Rupert Leo Scott Bruce-Mitford, archaeologist and art historian: born London 14 June 1914; served Royal Signals 1939-45; Keeper of British and Medieval Antiquities, British Museum 1954-69, Keeper, Medieval and Later Antiquities 1969-75, Research Keeper 1975-77; Secretary, Society of Antiquaries 1950-54, Vice-President 1972-76; President, Society of Medieval Archaeology 1957-59; FBA 1976; Slade Professor of Fine Art, Cambridge University 1978-79; Visiting Fellow, All Souls College, Oxford 1978-79; Professorial Fellow, Emmanuel College, Cambridge 1978-79; married 1941 Kathleen Dent (marriage dissolved 1972; one son, two daughters), 1975 Marilyn Luscombe (marriage dissolved 1984), 1988 Margaret Adams; died Oxford 10 March 1994.
FEW PEOPLE can have so significantly influenced the course of postwar studies in Early Medieval Archaeology as Rupert Bruce-Mitford. Many young scholars, myself included, first received their introduction to the subject through meeting him, and being generously shown the key objects of that period. He only came to formal university teaching towards the end of his life, but before that he inspired and instructed several generations of hopeful students who visited the British Museum. He was a person of enormous charm, who always attracted around him a posse of eager helpers for every project he
The youngest of the four sons of C. E. Bruce-Mitford, journalist, geographer and vulcanologist, and Beatrice Allison, of British Columbia, whose father was a pioneer rancher and gold prospector, he was educated at Christ's Hospital and Hertford College, Oxford. After a brief period working at the Ashmolean Museum, he joined the staff of the British Museum in 1938, when he was 24. He returned to the museum after the war, and spent the whole of his working life there, studying and curating its medieval collections as Keeper and Research Keeper until he retired in 1977. From this base he became an influential member of the European community of archaeologists and promoted the research of many younger scholars.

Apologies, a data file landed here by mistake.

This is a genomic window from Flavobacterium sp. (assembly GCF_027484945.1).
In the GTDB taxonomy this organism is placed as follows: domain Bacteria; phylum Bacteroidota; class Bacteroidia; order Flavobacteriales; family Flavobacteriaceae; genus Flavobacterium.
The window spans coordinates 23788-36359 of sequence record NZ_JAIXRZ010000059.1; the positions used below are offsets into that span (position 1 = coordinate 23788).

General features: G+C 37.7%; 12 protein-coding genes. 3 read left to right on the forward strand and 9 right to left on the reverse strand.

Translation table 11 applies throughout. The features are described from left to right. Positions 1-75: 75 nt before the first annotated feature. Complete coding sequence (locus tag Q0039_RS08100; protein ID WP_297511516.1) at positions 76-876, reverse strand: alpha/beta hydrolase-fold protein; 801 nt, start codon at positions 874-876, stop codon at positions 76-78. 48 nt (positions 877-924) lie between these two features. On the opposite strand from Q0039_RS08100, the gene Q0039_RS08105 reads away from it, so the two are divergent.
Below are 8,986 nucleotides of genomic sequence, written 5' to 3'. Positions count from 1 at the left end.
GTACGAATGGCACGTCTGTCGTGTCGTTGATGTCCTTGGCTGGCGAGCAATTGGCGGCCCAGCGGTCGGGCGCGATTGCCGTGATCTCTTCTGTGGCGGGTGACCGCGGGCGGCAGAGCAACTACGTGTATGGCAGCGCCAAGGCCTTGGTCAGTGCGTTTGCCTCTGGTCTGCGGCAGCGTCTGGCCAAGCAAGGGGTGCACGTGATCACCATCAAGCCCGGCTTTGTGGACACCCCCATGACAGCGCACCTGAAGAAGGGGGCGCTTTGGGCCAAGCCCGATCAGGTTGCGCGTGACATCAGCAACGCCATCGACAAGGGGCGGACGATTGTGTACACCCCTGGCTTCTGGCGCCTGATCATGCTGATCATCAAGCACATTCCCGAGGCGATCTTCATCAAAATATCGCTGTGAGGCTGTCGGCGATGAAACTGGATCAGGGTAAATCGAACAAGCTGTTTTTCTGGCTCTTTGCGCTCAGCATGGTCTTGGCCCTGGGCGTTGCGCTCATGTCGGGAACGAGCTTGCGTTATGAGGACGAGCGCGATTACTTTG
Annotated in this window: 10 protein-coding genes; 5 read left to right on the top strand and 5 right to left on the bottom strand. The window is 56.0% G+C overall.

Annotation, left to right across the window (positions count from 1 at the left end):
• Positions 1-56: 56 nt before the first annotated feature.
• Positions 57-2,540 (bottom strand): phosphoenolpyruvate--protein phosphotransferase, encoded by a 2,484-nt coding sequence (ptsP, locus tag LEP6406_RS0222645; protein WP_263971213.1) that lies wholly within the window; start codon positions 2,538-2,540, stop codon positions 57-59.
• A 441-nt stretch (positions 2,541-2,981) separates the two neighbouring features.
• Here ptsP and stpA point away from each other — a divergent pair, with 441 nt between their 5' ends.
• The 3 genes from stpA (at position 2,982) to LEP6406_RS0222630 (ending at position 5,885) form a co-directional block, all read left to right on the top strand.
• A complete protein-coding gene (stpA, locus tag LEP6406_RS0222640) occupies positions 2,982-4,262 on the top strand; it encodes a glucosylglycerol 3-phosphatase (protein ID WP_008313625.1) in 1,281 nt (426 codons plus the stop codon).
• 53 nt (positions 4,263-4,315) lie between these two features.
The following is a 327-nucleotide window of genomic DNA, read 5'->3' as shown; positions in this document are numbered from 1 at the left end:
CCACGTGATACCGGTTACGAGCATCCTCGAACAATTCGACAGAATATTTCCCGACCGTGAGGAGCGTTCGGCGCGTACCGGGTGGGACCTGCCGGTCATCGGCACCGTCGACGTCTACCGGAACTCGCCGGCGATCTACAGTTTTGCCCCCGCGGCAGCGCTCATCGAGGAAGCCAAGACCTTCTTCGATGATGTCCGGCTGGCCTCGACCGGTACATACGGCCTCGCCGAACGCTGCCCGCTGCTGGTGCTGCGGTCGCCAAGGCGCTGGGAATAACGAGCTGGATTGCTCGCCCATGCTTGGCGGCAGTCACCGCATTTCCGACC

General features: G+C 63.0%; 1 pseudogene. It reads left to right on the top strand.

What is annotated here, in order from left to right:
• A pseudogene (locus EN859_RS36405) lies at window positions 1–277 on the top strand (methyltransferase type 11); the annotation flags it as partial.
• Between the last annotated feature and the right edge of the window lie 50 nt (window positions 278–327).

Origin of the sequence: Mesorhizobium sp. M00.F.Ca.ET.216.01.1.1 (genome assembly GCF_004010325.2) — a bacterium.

He was not only an "objects man", but also a notable fieldworker; his most famous excavations were conducted at Sutton Hoo, but the excavation which arguably set the trend for much of the interest in marginal rural sites in the Fifties and Sixties was that of the settlement at Mawgan Porth, in Cornwall.
Bruce-Mitford was a perfectionist and stickler for detail and this, combined with the fact that he was required to be a full-time administrator, as well as excavator and researcher, meant that his major works were slow in production. But when they did appear the wait proved to have been worthwhile. His analysis of the ornament of the Lindisfarne Gospels marked a turning point in the study of the manuscript, and his deductions as to how the layout of its ornament was achieved have formed the basis of many studies since. Likewise his evaluation of the Codex Amiatinus, which he first produced as a Jarrow Lecture in 1967, has never been
When Bruce-Mitford became Keeper of British and Medieval Antiquities in 1954, the greatest treasure of the department, the hoard found in the high-status ship burial from Sutton Hoo, in Suffolk, was unpublished. Many scholars both in Britain and abroad felt that there was an obligation to publish such an important find quickly, but Bruce-Mitford approached this task with characteristic circumspection and detailed study. …